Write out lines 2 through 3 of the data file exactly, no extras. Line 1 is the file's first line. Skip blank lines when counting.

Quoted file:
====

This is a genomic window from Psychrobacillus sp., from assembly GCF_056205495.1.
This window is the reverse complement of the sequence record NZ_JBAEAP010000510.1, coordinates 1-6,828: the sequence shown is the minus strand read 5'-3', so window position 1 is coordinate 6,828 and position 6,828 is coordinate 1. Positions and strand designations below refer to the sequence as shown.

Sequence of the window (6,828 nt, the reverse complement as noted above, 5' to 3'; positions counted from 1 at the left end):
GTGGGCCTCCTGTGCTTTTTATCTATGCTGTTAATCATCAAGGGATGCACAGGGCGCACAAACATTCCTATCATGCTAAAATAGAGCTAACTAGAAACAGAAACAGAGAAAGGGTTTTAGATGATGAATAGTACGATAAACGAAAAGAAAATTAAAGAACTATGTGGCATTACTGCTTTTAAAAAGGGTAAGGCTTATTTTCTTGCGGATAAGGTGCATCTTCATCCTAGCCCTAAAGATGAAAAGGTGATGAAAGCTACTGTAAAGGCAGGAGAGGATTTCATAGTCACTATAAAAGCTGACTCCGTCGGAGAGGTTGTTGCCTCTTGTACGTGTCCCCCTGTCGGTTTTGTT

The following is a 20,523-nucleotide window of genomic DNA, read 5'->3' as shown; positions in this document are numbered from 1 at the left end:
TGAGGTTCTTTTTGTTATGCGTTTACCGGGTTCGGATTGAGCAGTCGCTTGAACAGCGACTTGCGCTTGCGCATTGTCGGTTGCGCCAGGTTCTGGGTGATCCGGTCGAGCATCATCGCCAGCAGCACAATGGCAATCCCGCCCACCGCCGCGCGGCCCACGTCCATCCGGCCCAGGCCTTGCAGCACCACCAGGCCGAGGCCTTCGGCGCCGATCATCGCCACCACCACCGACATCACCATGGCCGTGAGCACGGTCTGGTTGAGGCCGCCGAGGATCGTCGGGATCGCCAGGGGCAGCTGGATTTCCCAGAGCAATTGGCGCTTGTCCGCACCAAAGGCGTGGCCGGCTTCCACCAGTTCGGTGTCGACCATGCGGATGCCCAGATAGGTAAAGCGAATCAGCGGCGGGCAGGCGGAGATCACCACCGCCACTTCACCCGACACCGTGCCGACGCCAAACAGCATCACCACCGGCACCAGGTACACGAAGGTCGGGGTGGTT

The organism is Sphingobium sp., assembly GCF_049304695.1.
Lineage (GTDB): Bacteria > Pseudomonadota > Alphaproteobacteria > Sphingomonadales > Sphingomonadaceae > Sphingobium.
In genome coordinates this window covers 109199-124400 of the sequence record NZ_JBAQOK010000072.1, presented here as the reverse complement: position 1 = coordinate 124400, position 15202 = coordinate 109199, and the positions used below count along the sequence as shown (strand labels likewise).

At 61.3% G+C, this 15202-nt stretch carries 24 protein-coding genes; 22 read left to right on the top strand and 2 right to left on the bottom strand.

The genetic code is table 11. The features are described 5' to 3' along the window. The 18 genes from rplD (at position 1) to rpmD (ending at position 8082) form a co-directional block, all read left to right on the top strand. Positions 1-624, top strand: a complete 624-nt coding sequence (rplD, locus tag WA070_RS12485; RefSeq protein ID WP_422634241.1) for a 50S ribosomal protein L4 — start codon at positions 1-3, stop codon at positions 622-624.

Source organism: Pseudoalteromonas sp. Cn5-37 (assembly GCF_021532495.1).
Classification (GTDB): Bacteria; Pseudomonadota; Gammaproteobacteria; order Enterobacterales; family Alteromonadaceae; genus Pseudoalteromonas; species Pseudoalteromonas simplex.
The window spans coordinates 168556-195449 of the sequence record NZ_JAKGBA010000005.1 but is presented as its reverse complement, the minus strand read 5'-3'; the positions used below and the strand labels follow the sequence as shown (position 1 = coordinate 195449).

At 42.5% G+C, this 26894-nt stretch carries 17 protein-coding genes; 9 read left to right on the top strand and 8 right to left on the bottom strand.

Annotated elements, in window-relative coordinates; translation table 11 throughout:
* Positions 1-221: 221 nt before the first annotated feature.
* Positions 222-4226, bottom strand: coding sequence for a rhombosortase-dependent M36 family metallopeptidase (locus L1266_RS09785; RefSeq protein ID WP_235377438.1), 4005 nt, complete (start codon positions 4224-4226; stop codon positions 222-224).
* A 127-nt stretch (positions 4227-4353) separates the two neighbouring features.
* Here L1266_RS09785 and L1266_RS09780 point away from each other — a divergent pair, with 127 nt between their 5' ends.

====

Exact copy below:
This window is the reverse complement of the sequence record NZ_JBAEAP010000510.1, coordinates 1-6,828: the sequence shown is the minus strand read 5'-3', so window position 1 is coordinate 6,828 and position 6,828 is coordinate 1. Positions and strand designations below refer to the sequence as shown.

Sequence of the window (6,828 nt, the reverse complement as noted above, 5' to 3'; positions counted from 1 at the left end):